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Dividend Investors: Don't Be Too Quick To Buy NVE Corporation (NASDAQ:NVEC) For Its Upcoming Dividend

Simply Wall St
·4 min read

It looks like NVE Corporation (NASDAQ:NVEC) is about to go ex-dividend in the next three days. This means that investors who purchase shares on or after the 30th of October will not receive the dividend, which will be paid on the 30th of November.

NVE's next dividend payment will be US$1.00 per share, on the back of last year when the company paid a total of US$4.00 to shareholders. Based on the last year's worth of payments, NVE stock has a trailing yield of around 8.4% on the current share price of $47.9. Dividends are a major contributor to investment returns for long term holders, but only if the dividend continues to be paid. As a result, readers should always check whether NVE has been able to grow its dividends, or if the dividend might be cut.

View our latest analysis for NVE

Dividends are typically paid from company earnings. If a company pays more in dividends than it earned in profit, then the dividend could be unsustainable. NVE paid out 165% of profit in the past year, which we think is typically not sustainable unless there are mitigating characteristics such as unusually strong cash flow or a large cash balance. Yet cash flows are even more important than profits for assessing a dividend, so we need to see if the company generated enough cash to pay its distribution. NVE paid out more free cash flow than it generated - 138%, to be precise - last year, which we think is concerningly high. We're curious about why the company paid out more cash than it generated last year, since this can be one of the early signs that a dividend may be unsustainable.

NVE does have a large net cash position on the balance sheet, which could fund large dividends for a time, if the company so chose. Still, smart investors know that it is better to assess dividends relative to the cash and profit generated by the business. Paying dividends out of cash on the balance sheet is not long-term sustainable.

Cash is slightly more important than profit from a dividend perspective, but given NVE's payments were not well covered by either earnings or cash flow, we are concerned about the sustainability of this dividend.

Click here to see how much of its profit NVE paid out over the last 12 months.

historic-dividend
historic-dividend

Have Earnings And Dividends Been Growing?

Companies with falling earnings are riskier for dividend shareholders. If earnings fall far enough, the company could be forced to cut its dividend. So we're not too excited that NVE's earnings are down 3.9% a year over the past five years.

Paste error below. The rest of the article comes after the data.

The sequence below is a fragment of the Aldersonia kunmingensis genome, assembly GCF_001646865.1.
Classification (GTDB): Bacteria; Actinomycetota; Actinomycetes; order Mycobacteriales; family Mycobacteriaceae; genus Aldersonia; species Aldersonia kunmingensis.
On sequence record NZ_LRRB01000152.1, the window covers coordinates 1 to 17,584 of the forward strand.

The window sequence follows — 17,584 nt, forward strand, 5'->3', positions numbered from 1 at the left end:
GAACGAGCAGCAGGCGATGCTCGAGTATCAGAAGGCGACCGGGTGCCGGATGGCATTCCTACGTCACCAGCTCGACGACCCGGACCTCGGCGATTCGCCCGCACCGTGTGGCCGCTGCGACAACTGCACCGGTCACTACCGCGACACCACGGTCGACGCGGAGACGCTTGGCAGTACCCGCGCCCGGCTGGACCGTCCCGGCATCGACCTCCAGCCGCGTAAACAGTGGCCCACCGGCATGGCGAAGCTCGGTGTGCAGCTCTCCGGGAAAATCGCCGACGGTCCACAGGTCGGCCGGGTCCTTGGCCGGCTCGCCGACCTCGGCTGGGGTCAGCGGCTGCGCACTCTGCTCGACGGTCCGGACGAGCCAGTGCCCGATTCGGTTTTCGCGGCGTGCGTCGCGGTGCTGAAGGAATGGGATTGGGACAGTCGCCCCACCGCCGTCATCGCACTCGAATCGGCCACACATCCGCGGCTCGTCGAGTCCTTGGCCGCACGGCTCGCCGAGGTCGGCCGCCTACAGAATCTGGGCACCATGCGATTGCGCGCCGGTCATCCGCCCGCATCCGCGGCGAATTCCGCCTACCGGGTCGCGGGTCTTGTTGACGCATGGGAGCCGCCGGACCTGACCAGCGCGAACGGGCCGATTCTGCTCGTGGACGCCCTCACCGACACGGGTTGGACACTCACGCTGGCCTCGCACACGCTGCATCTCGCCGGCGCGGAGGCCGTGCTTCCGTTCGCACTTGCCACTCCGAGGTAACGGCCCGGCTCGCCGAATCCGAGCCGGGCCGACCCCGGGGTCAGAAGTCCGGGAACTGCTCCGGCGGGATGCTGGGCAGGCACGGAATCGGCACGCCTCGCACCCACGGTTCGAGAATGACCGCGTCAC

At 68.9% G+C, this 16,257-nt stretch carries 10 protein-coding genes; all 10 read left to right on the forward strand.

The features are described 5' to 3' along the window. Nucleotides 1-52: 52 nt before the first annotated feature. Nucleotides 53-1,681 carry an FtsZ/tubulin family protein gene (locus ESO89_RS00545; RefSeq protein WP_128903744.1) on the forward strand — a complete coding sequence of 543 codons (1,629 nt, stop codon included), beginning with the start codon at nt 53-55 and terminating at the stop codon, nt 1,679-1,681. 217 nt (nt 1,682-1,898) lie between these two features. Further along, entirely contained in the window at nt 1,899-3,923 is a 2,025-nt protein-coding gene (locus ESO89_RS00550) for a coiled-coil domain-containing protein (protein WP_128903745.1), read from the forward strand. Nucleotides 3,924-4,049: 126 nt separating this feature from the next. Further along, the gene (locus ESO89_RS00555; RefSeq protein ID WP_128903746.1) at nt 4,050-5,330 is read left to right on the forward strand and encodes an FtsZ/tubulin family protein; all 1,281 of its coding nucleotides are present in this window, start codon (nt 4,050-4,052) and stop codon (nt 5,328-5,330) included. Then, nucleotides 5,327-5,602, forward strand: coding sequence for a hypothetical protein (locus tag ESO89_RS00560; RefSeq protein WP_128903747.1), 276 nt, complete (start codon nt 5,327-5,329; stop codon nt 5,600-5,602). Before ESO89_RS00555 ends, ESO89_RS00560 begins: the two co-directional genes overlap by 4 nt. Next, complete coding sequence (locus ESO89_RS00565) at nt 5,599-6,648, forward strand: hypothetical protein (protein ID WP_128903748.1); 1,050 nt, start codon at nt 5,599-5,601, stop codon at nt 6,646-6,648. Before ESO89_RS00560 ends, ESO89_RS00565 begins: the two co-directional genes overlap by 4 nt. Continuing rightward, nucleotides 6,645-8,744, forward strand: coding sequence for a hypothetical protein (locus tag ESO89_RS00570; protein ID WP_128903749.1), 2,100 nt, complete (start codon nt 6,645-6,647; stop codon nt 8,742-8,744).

Another key way to measure a company's dividend prospects is by measuring its historical rate of dividend growth. NVE's dividend payments are effectively flat on where they were five years ago. When earnings are declining yet the dividends are flat, typically the company is either paying out a higher portion of its earnings, or paying out of cash or debt on the balance sheet, neither of which is ideal.

The Bottom Line

Is NVE an attractive dividend stock, or better left on the shelf? Not only are earnings per share declining, but NVE is paying out an uncomfortably high percentage of both its earnings and cashflow to shareholders as dividends. Unless there are grounds to believe a turnaround is imminent, this is one of the least attractive dividend stocks under this analysis. Overall it doesn't look like the most suitable dividend stock for a long-term buy and hold investor.

With that in mind though, if the poor dividend characteristics of NVE don't faze you, it's worth being mindful of the risks involved with this business. In terms of investment risks, we've identified 2 warning signs with NVE and understanding them should be part of your investment process.

A common investment mistake is buying the first interesting stock you see. Here you can find a list of promising dividend stocks with a greater than 2% yield and an upcoming dividend.

This article by Simply Wall St is general in nature. It does not constitute a recommendation to buy or sell any stock, and does not take account of your objectives, or your financial situation. We aim to bring you long-term focused analysis driven by fundamental data. Note that our analysis may not factor in the latest price-sensitive company announcements or qualitative material. Simply Wall St has no position in any stocks mentioned.

Have feedback on this article? Concerned about the content? Get in touch with us directly. Alternatively, email editorial-team@simplywallst.com.